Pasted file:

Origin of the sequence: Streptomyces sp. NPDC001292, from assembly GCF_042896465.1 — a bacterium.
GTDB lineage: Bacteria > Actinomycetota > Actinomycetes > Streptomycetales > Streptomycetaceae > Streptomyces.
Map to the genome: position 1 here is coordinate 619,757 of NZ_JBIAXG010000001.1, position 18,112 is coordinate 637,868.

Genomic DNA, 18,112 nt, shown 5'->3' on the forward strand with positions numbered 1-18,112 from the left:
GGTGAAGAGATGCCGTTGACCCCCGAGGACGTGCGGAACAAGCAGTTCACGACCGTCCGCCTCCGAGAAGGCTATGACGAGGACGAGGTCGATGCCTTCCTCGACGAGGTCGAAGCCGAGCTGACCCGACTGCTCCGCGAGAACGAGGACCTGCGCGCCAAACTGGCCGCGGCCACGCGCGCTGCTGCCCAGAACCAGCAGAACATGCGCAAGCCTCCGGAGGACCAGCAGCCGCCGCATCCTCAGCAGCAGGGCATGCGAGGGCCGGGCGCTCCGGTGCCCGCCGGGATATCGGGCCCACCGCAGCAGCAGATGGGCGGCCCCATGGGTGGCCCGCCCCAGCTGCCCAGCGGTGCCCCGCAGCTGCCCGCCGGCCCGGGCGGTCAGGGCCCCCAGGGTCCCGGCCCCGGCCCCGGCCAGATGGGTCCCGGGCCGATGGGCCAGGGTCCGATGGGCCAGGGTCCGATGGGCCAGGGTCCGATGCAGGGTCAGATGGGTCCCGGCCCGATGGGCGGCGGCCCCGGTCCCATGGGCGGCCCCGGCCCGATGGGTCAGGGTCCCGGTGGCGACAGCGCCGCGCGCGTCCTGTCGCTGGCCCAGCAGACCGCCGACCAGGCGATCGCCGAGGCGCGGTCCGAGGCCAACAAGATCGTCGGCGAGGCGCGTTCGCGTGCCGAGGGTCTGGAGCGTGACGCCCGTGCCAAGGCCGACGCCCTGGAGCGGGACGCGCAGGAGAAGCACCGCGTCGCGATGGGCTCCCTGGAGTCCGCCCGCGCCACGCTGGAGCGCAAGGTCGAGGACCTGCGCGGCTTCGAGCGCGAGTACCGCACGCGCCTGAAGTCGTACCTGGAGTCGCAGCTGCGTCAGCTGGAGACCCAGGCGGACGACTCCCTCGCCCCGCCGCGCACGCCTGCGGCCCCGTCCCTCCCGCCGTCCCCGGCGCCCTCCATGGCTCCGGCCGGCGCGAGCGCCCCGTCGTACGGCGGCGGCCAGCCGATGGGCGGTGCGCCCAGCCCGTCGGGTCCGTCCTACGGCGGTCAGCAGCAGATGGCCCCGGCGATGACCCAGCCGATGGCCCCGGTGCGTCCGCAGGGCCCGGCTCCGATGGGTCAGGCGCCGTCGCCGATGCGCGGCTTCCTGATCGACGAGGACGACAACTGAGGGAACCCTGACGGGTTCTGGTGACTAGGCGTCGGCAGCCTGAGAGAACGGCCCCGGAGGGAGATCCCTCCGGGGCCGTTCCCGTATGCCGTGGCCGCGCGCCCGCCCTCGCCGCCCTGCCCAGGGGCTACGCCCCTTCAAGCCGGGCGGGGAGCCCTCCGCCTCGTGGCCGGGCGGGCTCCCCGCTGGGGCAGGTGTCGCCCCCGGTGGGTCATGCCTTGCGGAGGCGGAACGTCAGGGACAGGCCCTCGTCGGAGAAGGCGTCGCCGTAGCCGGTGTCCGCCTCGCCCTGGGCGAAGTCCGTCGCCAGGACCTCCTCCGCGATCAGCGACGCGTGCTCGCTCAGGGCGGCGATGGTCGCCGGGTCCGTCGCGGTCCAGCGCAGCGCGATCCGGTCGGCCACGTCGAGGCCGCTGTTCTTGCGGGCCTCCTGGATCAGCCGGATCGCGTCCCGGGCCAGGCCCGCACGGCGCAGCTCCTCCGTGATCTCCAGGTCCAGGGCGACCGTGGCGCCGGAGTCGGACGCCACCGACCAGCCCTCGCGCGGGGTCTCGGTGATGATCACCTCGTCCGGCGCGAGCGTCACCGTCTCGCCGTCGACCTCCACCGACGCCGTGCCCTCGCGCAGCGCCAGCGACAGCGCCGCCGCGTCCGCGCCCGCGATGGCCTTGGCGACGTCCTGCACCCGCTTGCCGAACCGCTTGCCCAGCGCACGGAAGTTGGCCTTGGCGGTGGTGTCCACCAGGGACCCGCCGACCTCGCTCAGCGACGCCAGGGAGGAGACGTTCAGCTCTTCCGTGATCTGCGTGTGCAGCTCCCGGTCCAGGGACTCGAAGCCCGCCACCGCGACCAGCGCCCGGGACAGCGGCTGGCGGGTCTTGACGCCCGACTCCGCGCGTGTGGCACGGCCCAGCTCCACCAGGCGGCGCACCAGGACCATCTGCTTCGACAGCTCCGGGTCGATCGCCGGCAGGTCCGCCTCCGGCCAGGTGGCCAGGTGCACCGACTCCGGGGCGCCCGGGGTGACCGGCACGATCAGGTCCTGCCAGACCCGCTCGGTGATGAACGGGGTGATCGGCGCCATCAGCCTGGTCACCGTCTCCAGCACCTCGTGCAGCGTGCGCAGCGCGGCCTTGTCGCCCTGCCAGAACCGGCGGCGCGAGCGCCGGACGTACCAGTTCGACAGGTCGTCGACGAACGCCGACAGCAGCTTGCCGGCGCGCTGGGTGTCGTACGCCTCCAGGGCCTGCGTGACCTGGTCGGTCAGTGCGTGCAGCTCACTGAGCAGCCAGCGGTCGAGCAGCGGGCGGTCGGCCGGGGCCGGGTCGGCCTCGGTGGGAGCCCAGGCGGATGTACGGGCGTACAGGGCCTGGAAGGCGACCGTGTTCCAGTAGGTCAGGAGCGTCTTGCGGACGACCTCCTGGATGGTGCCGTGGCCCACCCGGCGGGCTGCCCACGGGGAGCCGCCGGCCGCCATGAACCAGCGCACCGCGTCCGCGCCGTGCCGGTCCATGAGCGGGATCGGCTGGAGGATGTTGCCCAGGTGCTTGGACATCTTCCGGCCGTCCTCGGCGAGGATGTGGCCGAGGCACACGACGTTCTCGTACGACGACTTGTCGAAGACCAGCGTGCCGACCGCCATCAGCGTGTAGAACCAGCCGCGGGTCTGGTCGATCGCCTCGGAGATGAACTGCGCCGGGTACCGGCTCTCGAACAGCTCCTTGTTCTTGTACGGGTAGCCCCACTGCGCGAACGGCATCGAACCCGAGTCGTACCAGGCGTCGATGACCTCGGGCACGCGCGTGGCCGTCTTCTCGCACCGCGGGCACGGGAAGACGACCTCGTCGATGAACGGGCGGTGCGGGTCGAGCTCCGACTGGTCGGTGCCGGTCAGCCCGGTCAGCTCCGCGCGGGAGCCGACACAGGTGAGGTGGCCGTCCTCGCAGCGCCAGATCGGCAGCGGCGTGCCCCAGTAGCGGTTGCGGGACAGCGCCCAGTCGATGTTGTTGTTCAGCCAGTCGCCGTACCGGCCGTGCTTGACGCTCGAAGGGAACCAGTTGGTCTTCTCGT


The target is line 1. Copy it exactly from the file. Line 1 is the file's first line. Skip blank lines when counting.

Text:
Origin of the sequence: Streptomyces sp. NPDC001292, from assembly GCF_042896465.1 — a bacterium.